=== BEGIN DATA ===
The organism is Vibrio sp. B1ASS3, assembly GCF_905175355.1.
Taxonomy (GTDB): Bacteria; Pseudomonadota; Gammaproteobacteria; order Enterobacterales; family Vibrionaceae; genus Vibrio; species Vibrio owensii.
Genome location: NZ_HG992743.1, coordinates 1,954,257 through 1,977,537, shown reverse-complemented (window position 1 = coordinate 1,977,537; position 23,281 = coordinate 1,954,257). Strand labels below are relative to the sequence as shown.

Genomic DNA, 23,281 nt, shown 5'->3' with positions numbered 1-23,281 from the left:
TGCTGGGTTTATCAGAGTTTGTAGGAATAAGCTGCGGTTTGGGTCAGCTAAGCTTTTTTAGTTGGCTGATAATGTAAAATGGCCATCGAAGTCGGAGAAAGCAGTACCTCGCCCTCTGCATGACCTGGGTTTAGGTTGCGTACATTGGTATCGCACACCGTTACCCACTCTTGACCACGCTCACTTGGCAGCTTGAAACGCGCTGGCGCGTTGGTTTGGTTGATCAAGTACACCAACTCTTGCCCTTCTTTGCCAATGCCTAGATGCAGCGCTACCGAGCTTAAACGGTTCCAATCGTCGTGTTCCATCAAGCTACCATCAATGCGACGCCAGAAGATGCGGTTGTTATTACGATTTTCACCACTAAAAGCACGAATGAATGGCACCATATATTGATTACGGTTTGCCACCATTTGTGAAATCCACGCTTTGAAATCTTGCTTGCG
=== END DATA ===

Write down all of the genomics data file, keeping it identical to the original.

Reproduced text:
The organism is Vibrio sp. B1ASS3, assembly GCF_905175355.1.
Taxonomy (GTDB): Bacteria; Pseudomonadota; Gammaproteobacteria; order Enterobacterales; family Vibrionaceae; genus Vibrio; species Vibrio owensii.
Genome location: NZ_HG992743.1, coordinates 1,954,257 through 1,977,537, shown reverse-complemented (window position 1 = coordinate 1,977,537; position 23,281 = coordinate 1,954,257). Strand labels below are relative to the sequence as shown.

Genomic DNA, 23,281 nt, shown 5'->3' with positions numbered 1-23,281 from the left:
TGCTGGGTTTATCAGAGTTTGTAGGAATAAGCTGCGGTTTGGGTCAGCTAAGCTTTTTTAGTTGGCTGATAATGTAAAATGGCCATCGAAGTCGGAGAAAGCAGTACCTCGCCCTCTGCATGACCTGGGTTTAGGTTGCGTACATTGGTATCGCACACCGTTACCCACTCTTGACCACGCTCACTTGGCAGCTTGAAACGCGCTGGCGCGTTGGTTTGGTTGATCAAGTACACCAACTCTTGCCCTTCTTTGCCAATGCCTAGATGCAGCGCTACCGAGCTTAAACGGTTCCAATCGTCGTGTTCCATCAAGCTACCATCAATGCGACGCCAGAAGATGCGGTTGTTATTACGATTTTCACCACTAAAAGCACGAATGAATGGCACCATATATTGATTACGGTTTGCCACCATTTGTGAAATCCACGCTTTGAAATCTTGCTTGCG